With a forecast of sunshine we decided a proper beach day was in order and so headed to Barmouth. We’ve been here before and loved it – it’s a traditional seaside town with a white sandy beach, fairground and cafes. It’s kind of like a toned down version of Barry Island or Porthcawl but without the crazy numbers of tourists those places would attract on a sunny bank holiday.
The easier and cheaper version would have been for us to drive straight to Barmouth from the caravan. But we’d picked up a leaflet for Fairbourne Railway which travels two miles along the coast from the small village of Fairbourne to Barmouth and knew the children would love it. Our day rover tickets cost £9.90 for adults and £1 for children and because we gift aided our purchase, we can use our tickets to get free entry for a year.
The miniature steam trains leave every hour or so and take around 20 minutes to travel down the track to Barmouth with four other stops along the way.
At Barmouth you need to get one of the small water boats across the water to the main bay, costing £2 per person. The other option is to alight earlier and walk the 5km path instead.
The tide was quite far out when we arrived but my children wasted no time in running into the sea and splashing around. I made it up to my knees and that was cold enough for me but they didn’t seem to care. We picnicked on the beach, and made sand castles, a sand boat and dug holes. There were some lovely areas of rock pools and pools of water to explore where we found crabs and sandy-coloured camouflage fish.
We saved the fairground until last telling the children they could choose two rides each. There was no question as to which ride – the caterpillar roller coaster they remembered from two years ago. Twice. All rides are ticketed with tickets at 50p or discounted for bundles. This one cost us around £7 for the three of them per ride.
We stopped at Aberdyfi on our way home for chip shop chips for tea, which we ate on the pebbles looking across the estuary to Ynys Las.
The nature reserve at Ynys Las is beautiful and really worth a visit. It’s made up of three parts – the sand dunes of Ynys Las, which are home to rare plants, insects and other wildlife, including rare wild orchids; the Dyfi estuary, and the peat bog of Cors Ochno. This internationally important peat bog dates back to around 5500BC, when part of the estuary floodplain was covered by forest. As the sea levels rose, the forest was replaced by reed swamp and the peat bog. At low tide, you can see the submerged forest – stumps of long-dead tree trunks. It’s not safe enough to be open to visitors, but you can view the stumps from a 1.5km circular boardwalk along the edge of the bog. There’s a beach car park where you can park all day (when the tide is out!) for a few pounds, payable in the visitor’s centre, which has lots of information about the importance of the area, as well as a gift shop and toilets.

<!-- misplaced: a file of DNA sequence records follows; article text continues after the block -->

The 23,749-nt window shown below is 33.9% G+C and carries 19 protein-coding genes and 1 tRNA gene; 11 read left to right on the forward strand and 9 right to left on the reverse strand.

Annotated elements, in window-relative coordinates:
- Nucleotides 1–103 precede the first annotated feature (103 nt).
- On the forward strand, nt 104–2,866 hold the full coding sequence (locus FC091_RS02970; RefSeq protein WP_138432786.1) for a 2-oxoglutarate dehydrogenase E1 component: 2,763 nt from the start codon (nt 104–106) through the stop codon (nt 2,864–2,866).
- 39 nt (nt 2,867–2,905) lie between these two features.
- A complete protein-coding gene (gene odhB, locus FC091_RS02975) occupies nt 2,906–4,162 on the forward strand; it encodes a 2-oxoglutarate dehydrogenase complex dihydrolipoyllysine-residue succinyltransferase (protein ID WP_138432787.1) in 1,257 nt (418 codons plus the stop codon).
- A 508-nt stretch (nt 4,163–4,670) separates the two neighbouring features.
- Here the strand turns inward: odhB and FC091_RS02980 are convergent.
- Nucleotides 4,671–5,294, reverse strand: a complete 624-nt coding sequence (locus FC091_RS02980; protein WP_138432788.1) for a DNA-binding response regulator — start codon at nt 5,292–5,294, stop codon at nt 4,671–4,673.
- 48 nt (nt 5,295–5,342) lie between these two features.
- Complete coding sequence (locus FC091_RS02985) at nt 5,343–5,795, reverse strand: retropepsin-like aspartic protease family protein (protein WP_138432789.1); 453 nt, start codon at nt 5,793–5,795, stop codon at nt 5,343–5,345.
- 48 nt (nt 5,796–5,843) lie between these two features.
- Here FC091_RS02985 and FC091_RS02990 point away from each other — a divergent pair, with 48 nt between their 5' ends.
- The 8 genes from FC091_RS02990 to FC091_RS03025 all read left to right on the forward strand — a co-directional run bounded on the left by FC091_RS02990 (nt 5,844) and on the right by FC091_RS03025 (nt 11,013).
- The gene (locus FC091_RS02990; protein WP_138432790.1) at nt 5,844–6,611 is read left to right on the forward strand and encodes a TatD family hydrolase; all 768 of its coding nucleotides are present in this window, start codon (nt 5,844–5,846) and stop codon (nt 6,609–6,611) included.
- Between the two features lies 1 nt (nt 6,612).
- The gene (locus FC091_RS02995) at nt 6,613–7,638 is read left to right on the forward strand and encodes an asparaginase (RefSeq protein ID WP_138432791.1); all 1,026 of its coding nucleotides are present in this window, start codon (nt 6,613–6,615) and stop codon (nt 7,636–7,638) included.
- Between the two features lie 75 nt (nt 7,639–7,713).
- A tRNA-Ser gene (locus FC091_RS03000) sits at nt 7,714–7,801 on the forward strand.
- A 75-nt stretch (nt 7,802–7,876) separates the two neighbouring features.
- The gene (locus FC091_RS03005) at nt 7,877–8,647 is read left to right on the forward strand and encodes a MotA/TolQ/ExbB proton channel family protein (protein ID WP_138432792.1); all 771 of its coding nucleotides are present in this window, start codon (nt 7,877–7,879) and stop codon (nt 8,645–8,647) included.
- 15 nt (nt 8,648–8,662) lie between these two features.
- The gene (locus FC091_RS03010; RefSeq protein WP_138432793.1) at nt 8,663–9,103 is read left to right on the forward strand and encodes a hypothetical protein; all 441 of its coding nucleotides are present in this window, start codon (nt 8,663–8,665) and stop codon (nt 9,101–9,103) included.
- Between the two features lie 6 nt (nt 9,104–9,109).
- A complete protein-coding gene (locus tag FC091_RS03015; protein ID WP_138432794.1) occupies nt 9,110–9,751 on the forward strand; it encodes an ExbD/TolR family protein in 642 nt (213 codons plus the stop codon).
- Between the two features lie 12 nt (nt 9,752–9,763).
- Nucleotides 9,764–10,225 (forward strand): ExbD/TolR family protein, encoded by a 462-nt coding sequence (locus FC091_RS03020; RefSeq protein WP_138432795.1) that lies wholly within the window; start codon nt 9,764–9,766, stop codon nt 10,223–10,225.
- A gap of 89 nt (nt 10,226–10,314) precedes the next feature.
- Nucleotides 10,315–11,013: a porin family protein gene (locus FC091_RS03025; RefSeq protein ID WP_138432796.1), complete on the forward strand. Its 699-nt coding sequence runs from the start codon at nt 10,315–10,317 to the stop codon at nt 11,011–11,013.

If you have a buggy, or children who struggle to walk long distances, I know from first-hand experience that the sand dunes are not the easiest to access. But thankfully now our children are older, they are happy to walk through the dunes to the beach. The sandy bay is anything but commercial, a place of raw and natural beauty. We saw a group of horses walking in the water, a few people dotted around, and not much else.
We’d only come for a little walk and had no swimming costumes or towels with us. So my children went into the water fully clothed. And why not? Isn’t that the kind of spontaneous fun that will etch upon their memories? They also played in the pools of water on the beach, and hunted for shells and unusual stones in the rocky patches left uncovered by the outgoing tide.
You can read more about our previous trip to Borth and Ynys Las and places to visit here. Have you visited the area? What are your recommendations for family-friendly things to do?